Their hands were clasped. She had on a skirt suit and he had a tie around his neck. In my mind, their arms are down, right hand holding left between the balls of their hips. But I know this can’t be right. Another impossibility: her hair. It was long, brown, and fell below her shoulders. But her hair, like their arms, must have been stretching up above their heads, towards the bellowing flames and the clusters of pigeons circling, rushing madly, frantically into the heat like moths.
“Out of more than 200 people we’ve spoken to,” my interviewer says, “You are only one of two willing to talk about the jumpers.” I am at the bottom of Broadway, below the Wall Street bull, in a small room in the back of the September Space office. My interviewer is British and wears a white cotton mock turtleneck. He is conducting a study about how people evacuated from the World Trade Towers the morning of September 11, 2001. The study isn’t going very well—not enough people are coming forward to talk about that day, and his team is considering advertising to get more respondents. Our interview is on May 31, 2006, almost five years after the towers fell. “We know you can’t be the only two people to have seen this, but it is as though Americans just want to block it out,” he says.
I tell him I wish I could erase this couple from my memory, and all of the other faceless bodies that rained down from the top floors of the tower that searing blue morning. Instead, I feel like I am sitting in front of a fortune teller, constantly pulling up the same card: the Two Towers, with the childlike flames licking out of the tall buildings and people falling out at odd angles, hands splayed.
I go over the day in detail for my interviewer. I came out of the subway around 8:48 am and saw the flames of the first tower. I stopped by a fire hydrant; I stood on the left and a woman in pearls and high heels with honey-colored hair stood on the right. We watched trails of computer paper reams, like comets, slowly spinning through the air and flocks of white birds cluster at the mouth of the flames. There was no sound. All noise from above drifted away on the wind with the paper, kites of sound and fire, floating out into the sky.
The woman said or I said, “Was that–?” And we kept staring, eyes forgiving, pretending we hadn’t seen what we had seen. No we said, to each other, to ourselves. No no no no. These are people. We stood and watched the people, jumping from the windows so many hundreds of feet up, jumping down to us with arms stretched wide. We could see their ties, we could see their suit jackets, we could see their legs scrambling as if peddling imaginary bicycles.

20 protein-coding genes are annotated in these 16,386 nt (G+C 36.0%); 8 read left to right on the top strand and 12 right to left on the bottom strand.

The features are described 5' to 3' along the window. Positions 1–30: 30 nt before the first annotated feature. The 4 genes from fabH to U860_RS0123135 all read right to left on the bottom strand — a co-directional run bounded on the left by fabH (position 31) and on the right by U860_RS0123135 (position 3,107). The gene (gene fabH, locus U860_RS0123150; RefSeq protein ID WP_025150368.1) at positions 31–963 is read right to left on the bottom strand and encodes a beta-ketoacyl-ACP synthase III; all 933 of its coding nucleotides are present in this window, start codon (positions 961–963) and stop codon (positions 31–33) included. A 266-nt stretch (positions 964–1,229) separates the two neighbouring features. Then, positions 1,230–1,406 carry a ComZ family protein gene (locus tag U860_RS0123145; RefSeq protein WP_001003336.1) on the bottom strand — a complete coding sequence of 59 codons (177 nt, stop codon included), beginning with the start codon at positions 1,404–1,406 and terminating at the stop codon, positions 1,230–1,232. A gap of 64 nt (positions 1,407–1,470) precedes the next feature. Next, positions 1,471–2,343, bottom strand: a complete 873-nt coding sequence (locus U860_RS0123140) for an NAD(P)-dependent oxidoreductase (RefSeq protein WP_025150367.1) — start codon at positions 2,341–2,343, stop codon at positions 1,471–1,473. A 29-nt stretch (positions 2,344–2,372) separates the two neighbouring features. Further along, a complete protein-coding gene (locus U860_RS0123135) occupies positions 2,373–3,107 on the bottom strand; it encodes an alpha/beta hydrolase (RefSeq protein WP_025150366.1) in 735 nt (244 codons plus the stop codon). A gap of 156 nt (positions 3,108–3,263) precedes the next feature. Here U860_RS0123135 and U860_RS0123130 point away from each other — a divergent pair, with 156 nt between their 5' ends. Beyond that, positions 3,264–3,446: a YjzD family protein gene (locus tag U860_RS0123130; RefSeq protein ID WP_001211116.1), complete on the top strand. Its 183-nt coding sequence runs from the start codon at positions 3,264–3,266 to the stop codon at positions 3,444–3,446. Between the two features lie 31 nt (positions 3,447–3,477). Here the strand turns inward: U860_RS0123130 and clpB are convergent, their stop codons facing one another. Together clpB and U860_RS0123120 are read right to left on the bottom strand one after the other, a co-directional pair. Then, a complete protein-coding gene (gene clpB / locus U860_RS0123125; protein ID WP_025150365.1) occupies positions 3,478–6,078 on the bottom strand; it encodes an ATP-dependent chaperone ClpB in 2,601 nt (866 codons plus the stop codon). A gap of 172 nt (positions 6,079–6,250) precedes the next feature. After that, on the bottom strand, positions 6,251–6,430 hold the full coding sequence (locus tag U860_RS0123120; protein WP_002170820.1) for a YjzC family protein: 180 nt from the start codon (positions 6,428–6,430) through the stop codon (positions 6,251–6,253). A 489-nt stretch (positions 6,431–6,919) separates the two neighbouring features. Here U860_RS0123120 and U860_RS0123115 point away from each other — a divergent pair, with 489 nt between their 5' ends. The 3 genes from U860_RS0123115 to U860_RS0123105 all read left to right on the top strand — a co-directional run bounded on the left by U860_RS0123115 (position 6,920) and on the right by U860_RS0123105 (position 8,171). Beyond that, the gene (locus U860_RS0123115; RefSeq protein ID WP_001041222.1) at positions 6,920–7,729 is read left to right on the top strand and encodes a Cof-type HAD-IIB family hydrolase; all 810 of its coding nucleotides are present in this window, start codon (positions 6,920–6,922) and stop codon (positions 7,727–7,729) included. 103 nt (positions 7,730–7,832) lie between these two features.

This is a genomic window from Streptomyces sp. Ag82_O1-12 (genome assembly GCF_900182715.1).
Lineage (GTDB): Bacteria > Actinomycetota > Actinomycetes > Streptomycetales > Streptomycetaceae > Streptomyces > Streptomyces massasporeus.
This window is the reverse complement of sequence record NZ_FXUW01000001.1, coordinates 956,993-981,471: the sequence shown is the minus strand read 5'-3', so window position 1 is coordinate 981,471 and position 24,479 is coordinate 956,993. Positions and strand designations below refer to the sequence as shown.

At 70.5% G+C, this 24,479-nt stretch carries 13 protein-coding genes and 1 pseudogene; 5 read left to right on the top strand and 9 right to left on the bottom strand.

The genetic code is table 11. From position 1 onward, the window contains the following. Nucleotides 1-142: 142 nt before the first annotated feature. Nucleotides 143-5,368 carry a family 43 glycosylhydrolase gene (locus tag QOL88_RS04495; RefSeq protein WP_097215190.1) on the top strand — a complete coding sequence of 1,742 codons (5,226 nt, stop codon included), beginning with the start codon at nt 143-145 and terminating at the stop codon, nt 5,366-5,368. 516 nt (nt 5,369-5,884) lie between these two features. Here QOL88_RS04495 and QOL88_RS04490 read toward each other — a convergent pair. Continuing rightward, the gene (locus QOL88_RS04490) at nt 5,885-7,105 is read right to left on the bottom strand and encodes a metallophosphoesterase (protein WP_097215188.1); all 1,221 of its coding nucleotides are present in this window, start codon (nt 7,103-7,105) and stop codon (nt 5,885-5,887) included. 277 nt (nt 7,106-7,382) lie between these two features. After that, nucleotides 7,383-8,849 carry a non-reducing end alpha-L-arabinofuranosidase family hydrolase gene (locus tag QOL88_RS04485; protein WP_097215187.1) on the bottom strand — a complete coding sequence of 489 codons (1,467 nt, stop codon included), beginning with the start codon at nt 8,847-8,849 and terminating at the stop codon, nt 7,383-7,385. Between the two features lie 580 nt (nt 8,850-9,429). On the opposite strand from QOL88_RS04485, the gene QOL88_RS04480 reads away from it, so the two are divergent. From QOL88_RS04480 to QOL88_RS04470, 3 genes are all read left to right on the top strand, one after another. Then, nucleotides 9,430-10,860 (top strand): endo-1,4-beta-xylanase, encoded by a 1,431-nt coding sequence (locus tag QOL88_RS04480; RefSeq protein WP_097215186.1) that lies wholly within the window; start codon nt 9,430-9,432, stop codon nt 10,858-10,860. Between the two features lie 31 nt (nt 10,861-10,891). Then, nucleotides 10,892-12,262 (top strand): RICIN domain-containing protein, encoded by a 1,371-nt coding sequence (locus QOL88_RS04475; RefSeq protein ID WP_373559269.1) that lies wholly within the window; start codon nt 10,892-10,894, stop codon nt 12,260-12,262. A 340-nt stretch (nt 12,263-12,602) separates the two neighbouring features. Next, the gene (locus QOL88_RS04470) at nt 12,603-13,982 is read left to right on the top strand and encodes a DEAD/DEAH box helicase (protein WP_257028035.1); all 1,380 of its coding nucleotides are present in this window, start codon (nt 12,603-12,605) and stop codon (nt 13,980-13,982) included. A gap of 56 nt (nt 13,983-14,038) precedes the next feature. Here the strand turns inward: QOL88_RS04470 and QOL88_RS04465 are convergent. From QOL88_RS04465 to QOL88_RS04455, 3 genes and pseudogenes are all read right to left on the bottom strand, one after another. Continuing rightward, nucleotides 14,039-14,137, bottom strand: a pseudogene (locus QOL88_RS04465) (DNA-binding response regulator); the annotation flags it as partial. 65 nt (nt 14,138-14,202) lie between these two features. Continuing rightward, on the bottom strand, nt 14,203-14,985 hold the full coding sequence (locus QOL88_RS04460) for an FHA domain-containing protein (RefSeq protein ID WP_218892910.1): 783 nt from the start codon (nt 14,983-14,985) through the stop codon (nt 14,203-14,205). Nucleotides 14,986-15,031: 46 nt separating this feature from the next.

Did you see airplane parts? No. Was the smoke very bad? No. Were you having trouble breathing? No. Was there metal on the ground? No. I feel like I’ve answered some of the questions wrong. I wonder if he wonders if I was really there. Am I some imposter, lying? Just trying to be part of something bigger than myself? He repeats some of what I said to him back to me, like a police investigator looking for holes. I told him I was on the 1 train, but I meant the C. I told him I was east of the towers, but he shows me on a map that I was north. I confessed that I stared, and would have stared for a long time at the bodies coming down if the policeman hadn’t screamed at me. Get out of here! he said, his face angry, accusing. What are you doing? Run! And I did.
After the interview is over, I walk to the corner of Vesey and Church Streets, where the interviewer told me I was standing. Not it, I think. I look at an unfamiliar building shrouded in black, half of its face ripped open, naked pilings and skeletons of rooms showing through the veil. The gloss of fresh blacktop bakes in the sun in front of the shrouded building, and a shiny red sculpture, like a big red balloon, winks from the center of a fountain. The construction pit surrounded by the chain link fence is fifteen feet in front of me. Then I see the fire hydrant. It happens slowly. I don’t remember the sculpture and the fountain because they were never there. I touch the cool top of the hydrant and look forward again. I wonder if the woman with the honey-colored hair has ever searched for this spot.
On this late May afternoon, almost five years later, I steady myself against the hydrant and listen to the low murmur of music coming from a radio on vendor’s table nearby. He sells hats and t-shirts. NYPD. FDNY. S, M, L, XXL. Trinkets are spread out across his table: cut glass crosses, key chains, pens, books. There are also three rows of small half-globes, shadowy shapes of twin towers inside each. From my perch beside the fire hydrant, I try hard not to imagine what might be raining down inside them.